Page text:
I visited the city of Gallup, in New Mexico, earlier this year. Not for nothing is it known as ‘The Native American Capital of the World‘. I was there to experience the Gallup Inter-tribal Indian Ceremonial, a celebration that brought together more than 20 tribes from across The West. The event highlighted the city’s innate passion for the arts through Native American dances, crafts shows, parades, and more. I witnessed all this, and knew I’d return to Gallup. Months later, at the beginning of December, I did, this time for the Red Rock Balloon Rally.
The rally began at 6AM on Friday morning, in Red Rock Park, where the pilots met to discuss the weather situation. After a jovial exchange of family-like greetings – it really does seem as if everyone is one big family in Gallup – the decision was made. “We can’t fly today, folks,” said Bill Noe, “I’m afraid there’s too much rain and wind.”
A downer? Not in Gallup. Moods were not dampened and later that day, The Giant Glow in the Rocks would begin.
The evening came and so did the glow. It had a sci-fi feel to it, and scenes from Mad Max flooded my mind. Incremental bursts of jet-flames would eject into the black abyss of Church Rock Canyon, igniting the setting and balloons within. It was coupled with roaring sounds of combustion, and cheering from nearby observers. The whole thing felt more like a launch operation for a loopy space expedition than anything else. It was utterly brilliant.
To the right of the balloon glow, a fire burned steadily, surrounded by a large crowd. A murmur of drums and singing could be heard reverberating off the canyon walls surrounding. The Gallup Real True Indian Dances were in full flow.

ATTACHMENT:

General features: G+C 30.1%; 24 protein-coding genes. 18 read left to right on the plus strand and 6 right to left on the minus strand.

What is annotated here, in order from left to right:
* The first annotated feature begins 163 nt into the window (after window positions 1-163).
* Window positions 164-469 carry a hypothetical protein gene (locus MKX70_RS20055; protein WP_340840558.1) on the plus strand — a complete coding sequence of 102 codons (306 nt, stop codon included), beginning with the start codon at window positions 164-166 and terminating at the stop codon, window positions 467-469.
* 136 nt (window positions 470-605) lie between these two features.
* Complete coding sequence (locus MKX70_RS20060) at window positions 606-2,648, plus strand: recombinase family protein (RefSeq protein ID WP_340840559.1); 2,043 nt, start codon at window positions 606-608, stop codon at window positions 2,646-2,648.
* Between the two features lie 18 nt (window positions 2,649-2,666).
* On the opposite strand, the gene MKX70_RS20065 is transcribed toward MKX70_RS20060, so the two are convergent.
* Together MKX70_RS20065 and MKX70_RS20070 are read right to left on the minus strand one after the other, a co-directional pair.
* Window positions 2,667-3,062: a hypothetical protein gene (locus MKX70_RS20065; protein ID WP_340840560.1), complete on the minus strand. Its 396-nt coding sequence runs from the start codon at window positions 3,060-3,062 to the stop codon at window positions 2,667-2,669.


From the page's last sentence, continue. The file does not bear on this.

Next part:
There’s not much like the experience of seeing native dancing and hearing their incredible music. It’s eerie and powerful, full of immense passion, sadness, and love. Even for the unspiritual, a mystical light is cast.
The following day was warm and windless – perfect for balloon flying. I arrived at Red Rock Park and awaited my opportunity to fly. Again, it was as if I was in a scene from Mad Max. Balloons were hoisted upright in every direction, some bunched together so tightly, that only a glimpse of the sky was visible – all this among churning engines, fans, and cheering.
Bill Noe was my balloon pilot, and he’s a master of the endeavor. He’s also one of the key event organizers at the Red Rock Balloon Rally, and many others. “I got into flying through taking photos”, he said – and it’s no surprise. Looking down hundreds of feet to the dry, desert floor and its protruding canyons is an incredible change in perspective, and you simply must snap away.
The experience of floating above Gallup was one I’ll carry with me for a while yet, and I can’t recommend it enough. Head to Gallup between December 1st-3rd for the Red Rock Balloon Rally – you won’t regret it.This story has been created in partnership with CITY OF GALLUP, NEW MEXICO.